Aside from devastating damage to Americans’ economic livelihoods and futures, the United States has also de facto surrendered away its industrial-technological capacity, and with it, the country’s ability to self-renew its competitive advantage. Off-shoring manufacturing has not only resulted in the loss of millions of jobs and falling productivity growth but also a decline in our ability to produce new technologies. To quote Sridhar Kota and Tom Mahoney, “once manufacturing departs from a country’s shores, engineering and production know-how leave as well, and then innovation ultimately follows.” Studies have shown this to be true, with spending on research and development moving abroad to be closer to production and engineering. With the departure of that industrial capacity goes not only America’s ability to produce needed armaments on a war footing but also its ability to innovate and its technological-military advantage.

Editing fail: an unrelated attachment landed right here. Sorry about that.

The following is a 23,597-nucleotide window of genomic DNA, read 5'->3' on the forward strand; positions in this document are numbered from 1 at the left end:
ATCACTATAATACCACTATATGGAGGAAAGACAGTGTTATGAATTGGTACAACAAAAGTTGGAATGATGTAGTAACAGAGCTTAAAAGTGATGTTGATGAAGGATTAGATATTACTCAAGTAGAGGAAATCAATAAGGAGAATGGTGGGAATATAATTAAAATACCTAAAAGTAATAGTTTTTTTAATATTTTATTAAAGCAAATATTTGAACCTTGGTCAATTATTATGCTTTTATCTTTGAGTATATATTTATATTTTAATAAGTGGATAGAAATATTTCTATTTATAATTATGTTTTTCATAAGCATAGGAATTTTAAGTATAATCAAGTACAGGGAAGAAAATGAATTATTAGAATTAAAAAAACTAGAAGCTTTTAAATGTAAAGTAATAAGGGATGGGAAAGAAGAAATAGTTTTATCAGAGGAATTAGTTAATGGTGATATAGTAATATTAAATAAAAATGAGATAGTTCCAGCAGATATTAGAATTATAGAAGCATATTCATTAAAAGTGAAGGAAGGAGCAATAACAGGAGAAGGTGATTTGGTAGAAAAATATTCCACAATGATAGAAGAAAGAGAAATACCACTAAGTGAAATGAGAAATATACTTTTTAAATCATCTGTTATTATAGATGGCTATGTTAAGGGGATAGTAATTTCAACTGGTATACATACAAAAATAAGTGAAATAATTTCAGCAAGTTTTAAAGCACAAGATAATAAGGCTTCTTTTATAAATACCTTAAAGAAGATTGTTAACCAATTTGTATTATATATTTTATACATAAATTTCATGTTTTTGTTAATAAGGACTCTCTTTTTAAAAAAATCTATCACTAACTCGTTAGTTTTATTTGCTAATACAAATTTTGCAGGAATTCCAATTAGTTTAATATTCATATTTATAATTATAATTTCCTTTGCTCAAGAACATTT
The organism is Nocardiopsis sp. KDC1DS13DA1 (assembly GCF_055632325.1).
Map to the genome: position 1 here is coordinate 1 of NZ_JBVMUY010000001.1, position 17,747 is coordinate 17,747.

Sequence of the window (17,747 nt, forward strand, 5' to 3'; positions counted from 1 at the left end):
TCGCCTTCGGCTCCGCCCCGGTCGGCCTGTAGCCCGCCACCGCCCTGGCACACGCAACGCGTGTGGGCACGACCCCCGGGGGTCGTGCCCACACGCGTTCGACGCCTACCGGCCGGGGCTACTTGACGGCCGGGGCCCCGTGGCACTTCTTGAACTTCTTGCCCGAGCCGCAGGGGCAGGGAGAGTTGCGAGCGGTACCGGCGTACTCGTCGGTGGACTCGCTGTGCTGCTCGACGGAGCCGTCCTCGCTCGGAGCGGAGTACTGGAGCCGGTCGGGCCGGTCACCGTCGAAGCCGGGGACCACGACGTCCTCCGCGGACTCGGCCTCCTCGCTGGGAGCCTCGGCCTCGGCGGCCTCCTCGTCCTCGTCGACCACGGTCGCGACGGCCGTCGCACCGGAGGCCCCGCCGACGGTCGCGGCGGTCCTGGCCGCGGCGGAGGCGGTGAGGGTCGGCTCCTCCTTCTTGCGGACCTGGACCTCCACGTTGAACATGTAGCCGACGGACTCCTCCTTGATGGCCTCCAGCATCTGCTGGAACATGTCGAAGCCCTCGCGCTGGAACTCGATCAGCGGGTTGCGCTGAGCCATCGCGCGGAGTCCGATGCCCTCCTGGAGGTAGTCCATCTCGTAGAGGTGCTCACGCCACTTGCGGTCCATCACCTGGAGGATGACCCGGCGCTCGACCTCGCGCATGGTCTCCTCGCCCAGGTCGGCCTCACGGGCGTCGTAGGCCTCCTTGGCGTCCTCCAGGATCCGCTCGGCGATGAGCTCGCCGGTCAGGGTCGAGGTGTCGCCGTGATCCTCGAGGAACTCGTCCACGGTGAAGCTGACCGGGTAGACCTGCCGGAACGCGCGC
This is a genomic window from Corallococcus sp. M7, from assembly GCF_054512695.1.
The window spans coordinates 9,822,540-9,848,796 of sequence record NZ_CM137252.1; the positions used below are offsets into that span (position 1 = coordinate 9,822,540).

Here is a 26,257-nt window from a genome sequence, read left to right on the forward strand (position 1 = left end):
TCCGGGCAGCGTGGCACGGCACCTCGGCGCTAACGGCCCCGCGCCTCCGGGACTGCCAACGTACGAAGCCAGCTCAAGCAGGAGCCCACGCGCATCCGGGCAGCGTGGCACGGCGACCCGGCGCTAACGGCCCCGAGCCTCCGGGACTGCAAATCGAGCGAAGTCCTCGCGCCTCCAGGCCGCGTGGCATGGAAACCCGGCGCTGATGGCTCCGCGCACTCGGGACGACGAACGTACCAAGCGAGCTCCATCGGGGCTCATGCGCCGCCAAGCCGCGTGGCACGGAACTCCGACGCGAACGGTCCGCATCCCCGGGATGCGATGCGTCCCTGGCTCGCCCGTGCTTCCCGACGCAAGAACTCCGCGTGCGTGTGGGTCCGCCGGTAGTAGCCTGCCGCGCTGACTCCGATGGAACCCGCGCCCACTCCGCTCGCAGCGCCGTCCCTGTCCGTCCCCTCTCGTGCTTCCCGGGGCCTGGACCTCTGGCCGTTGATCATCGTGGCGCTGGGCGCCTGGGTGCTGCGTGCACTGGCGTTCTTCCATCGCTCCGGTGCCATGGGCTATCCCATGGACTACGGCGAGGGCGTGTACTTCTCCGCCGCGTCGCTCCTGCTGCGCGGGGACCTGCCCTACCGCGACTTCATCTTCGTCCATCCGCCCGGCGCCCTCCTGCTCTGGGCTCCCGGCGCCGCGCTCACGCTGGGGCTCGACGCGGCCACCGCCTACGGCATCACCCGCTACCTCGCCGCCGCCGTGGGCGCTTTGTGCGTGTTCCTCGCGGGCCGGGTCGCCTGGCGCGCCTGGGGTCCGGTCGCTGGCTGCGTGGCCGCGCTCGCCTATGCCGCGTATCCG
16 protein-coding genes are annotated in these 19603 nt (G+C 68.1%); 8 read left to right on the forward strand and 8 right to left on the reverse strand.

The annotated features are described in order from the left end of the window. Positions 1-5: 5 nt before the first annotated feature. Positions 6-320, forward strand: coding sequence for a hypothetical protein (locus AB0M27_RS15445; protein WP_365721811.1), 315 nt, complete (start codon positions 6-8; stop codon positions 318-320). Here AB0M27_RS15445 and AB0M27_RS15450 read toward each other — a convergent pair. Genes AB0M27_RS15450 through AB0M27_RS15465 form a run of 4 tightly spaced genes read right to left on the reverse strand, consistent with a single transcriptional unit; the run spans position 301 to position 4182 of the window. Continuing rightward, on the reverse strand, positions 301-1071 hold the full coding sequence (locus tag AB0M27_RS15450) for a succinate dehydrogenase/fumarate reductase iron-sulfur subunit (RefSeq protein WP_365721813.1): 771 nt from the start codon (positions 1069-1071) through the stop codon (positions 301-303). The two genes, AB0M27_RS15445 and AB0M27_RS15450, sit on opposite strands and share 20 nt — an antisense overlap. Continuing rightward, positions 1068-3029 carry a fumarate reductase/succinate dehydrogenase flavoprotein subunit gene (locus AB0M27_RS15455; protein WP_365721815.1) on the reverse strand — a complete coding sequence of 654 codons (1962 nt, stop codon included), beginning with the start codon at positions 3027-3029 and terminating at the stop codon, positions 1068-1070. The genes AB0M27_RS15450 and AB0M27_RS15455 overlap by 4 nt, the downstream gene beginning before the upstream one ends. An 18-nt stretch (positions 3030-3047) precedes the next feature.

The Department of Defense has likewise sounded the alarm on these developments. In their FY20 Industrial Capabilities Report, which transcribes the department’s “priority industrial base risks and vulnerabilities,” the Pentagon provides a stark warning:

Together, a U.S. business climate that has favored short-term shareholder earnings (versus longterm capital investment), deindustrialization, and an abstract, radical vision of “free trade,” without fair trade enforcement, have severely damaged America’s ability to arm itself today and in the future. Our national responses – off-shoring and out-sourcing – have been inadequate and ultimately self-defeating, especially with respect to the defense industrial base.